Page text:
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Emily Goodin adjusts to new role with IU softball


Then-junior, now-senior Emily Goodin pitches the ball April 10, 2019, against Purdue. Goodin will lead the Hoosiers from the circle this year. Sarah Zygmuntowski

Senior pitcher Emily Goodin always tries to give 150%. 

It’s something she learned from her dad when she was younger. He’d tell her, “One fifty! One fifty!” when she was in the pitcher's circle. 

IU softball head coach Shonda Stanton doesn’t like that. After all, how can you give more than 100%? You can’t, Stanton said. All she wants is as much effort as Goodin can give.

Goodin listens to Post Malone or Morgan Wallen before games to keep out of her head. By getting pumped up and staying loose in the locker room, she keeps a smile on her face and stays ready to go. 

It’s when she’s relaxed that she does her best work. She'll have to be relaxed to take over the lead pitching role from one of IU's best pitchers in program history.

Tara Trainer graduated from IU last season as one of the greatest pitchers in program history. She finished her career ranked second all-time in strikeouts, appearances and games started. She was third all-time in career wins and innings pitched. 

And for three years, Goodin has been right beside her. Now, as she enters her senior year, it’s Goodin who will be leading the Hoosiers from the circle.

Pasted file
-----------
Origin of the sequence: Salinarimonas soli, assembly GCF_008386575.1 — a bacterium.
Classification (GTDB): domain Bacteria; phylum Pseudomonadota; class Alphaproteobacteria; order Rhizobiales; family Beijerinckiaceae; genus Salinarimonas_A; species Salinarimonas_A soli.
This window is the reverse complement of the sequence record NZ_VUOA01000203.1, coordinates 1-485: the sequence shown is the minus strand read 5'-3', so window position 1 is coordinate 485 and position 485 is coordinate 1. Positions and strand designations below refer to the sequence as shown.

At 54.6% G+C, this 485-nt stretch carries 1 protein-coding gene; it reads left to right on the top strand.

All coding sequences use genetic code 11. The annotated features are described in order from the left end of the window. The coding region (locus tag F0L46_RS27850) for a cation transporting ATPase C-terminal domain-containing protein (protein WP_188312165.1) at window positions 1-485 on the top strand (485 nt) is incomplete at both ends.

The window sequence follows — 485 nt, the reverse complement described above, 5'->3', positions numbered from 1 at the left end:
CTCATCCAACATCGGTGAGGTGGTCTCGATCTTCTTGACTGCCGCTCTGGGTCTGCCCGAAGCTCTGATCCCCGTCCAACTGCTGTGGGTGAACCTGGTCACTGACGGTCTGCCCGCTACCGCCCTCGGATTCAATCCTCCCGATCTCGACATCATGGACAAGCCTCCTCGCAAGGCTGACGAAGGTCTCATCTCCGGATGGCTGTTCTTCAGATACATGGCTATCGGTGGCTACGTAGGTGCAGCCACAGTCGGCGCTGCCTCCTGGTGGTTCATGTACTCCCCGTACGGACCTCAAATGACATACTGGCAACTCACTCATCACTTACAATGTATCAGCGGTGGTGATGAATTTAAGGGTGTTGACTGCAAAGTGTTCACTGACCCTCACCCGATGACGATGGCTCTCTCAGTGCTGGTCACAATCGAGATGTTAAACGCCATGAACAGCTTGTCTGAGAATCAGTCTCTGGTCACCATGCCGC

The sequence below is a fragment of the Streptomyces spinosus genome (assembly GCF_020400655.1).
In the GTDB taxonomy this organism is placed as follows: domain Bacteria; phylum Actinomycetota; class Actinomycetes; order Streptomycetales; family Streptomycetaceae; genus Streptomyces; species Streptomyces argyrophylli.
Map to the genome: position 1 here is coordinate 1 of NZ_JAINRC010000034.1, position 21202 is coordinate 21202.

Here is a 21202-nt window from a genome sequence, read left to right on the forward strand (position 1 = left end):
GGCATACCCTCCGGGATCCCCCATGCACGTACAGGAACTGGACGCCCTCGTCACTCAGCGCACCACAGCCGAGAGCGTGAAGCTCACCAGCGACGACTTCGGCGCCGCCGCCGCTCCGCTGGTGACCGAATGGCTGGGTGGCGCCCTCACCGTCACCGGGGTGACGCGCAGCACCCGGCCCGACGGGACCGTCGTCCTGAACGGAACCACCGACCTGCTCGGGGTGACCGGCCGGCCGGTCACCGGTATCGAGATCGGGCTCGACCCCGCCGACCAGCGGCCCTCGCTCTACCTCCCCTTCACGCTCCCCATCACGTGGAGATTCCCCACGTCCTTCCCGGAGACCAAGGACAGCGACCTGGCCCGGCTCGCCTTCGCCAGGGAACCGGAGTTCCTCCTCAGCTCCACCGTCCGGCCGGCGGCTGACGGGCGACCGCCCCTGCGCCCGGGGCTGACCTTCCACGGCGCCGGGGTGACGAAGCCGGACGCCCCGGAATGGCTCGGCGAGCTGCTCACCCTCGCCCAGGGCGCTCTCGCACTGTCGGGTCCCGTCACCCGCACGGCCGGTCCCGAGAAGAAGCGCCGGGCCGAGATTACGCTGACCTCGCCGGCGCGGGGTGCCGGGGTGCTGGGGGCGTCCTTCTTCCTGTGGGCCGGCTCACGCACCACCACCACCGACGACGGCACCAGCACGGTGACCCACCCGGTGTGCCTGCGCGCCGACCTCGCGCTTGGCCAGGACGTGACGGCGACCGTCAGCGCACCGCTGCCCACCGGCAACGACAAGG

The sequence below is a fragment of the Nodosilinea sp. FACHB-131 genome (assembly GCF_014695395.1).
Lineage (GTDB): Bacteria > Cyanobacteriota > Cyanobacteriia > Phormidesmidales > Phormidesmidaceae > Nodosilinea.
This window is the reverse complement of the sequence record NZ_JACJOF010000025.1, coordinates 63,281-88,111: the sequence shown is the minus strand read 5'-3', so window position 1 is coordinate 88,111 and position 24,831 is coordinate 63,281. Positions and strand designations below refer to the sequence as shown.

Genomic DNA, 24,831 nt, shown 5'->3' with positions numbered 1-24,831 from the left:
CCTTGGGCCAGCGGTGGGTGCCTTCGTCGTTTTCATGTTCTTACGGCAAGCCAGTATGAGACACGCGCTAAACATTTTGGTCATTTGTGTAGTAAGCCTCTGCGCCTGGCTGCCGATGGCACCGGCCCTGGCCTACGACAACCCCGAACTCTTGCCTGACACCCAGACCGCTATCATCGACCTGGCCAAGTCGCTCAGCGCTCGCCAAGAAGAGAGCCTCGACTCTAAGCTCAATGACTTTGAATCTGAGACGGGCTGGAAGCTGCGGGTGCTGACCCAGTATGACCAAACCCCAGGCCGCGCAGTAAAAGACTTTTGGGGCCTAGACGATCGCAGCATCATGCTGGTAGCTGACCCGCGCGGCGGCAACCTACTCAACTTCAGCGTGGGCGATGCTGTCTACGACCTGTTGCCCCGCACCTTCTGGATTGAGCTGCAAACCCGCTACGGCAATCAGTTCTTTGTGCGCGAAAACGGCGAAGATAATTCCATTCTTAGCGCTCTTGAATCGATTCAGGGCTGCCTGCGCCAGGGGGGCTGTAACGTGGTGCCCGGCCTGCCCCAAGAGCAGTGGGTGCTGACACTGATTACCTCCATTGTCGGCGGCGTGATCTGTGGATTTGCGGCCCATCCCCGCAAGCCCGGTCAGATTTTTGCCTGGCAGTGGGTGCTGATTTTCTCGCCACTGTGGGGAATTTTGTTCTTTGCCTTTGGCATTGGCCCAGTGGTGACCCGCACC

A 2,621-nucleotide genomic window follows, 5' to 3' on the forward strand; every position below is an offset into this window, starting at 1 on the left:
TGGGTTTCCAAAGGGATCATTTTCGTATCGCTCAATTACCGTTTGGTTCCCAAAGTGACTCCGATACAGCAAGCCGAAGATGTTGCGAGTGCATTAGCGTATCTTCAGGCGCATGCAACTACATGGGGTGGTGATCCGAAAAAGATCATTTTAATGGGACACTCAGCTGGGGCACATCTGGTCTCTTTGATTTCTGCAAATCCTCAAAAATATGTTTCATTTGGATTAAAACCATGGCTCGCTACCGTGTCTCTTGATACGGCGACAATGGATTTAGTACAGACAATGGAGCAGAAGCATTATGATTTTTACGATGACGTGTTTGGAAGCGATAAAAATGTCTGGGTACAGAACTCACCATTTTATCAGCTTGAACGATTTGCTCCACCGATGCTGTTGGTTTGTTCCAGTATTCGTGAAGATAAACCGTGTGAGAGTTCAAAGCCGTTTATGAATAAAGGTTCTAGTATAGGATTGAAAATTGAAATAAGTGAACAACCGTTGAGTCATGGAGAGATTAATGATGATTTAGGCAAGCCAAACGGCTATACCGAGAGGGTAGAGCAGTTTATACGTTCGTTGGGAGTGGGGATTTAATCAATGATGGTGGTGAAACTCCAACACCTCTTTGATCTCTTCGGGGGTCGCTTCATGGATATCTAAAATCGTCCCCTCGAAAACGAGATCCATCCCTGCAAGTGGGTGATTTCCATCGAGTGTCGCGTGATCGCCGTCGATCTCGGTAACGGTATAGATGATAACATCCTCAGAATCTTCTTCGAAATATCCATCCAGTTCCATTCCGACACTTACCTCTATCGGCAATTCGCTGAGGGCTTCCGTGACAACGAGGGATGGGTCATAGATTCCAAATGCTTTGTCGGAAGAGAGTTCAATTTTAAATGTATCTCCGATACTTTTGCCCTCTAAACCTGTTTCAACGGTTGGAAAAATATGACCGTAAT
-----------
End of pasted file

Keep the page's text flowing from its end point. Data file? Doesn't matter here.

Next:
“It’s a challenge that I’ve been ready for since the end of the season last year,” Goodin said.

Goodin hasn’t shied away from a challenge to lead a team yet. She led her high school team to its first state championship during her junior year, only allowing two hits while striking out 11 over seven innings in a 1-0 victory. She finished the season with 21-4 recording, earning her All-State honors.

Instead of returning for her senior year, Goodin took on a new challenge: collegiate softball.

Goodin came to IU after graduating from Mater Dei High School in Evansville, Indiana, a semester early. Now, in what should be her junior year, Goodin is a senior taking on a leadership role. 

She’s been working on her endurance and doing cardio to make sure she can get through this season. Since Goodin will see a majority of the innings this year, she needs to be prepared to pitch almost double what she has in years past. Goodin made 101 appearances during the same time Trainer made 134, and now she'll have to pitch a majority of those innings lost with Trainer's absence.

She often worked with Trainer, getting pointers on what she could do better. Now she's working on being the senior leader that gives tips to the younger pitchers on the staff. Outside of Goodin, IU has a staff full of young, inexperienced pitchers.

“She had that mentality where she’d just put her head down and fight through,” Goodin said of Trainer. “She was a fighter. She had a lot to give. I'm still trying to take on that role.”

Stanton tries not to let Goodin feel the pressure of stepping into Trainer’s shoes. Stanton takes each player's strengths into account, setting a floor for each athlete instead of a ceiling.

“I wouldn’t say she's stepping up, per se, in Tara Trainers role,” Stanton said. “Anytime we graduate any pitcher or any great hitter it's not like we're trying to replace what they've done.’”

Stanton knows what the floor is for Goodin. Skill-wise, it's one strikeout per inning. Mentally, it’s about being in command. 

“We’re excited to see how she'll write her history,” Stanton said. “She has an opportunity to write her finish right now.”

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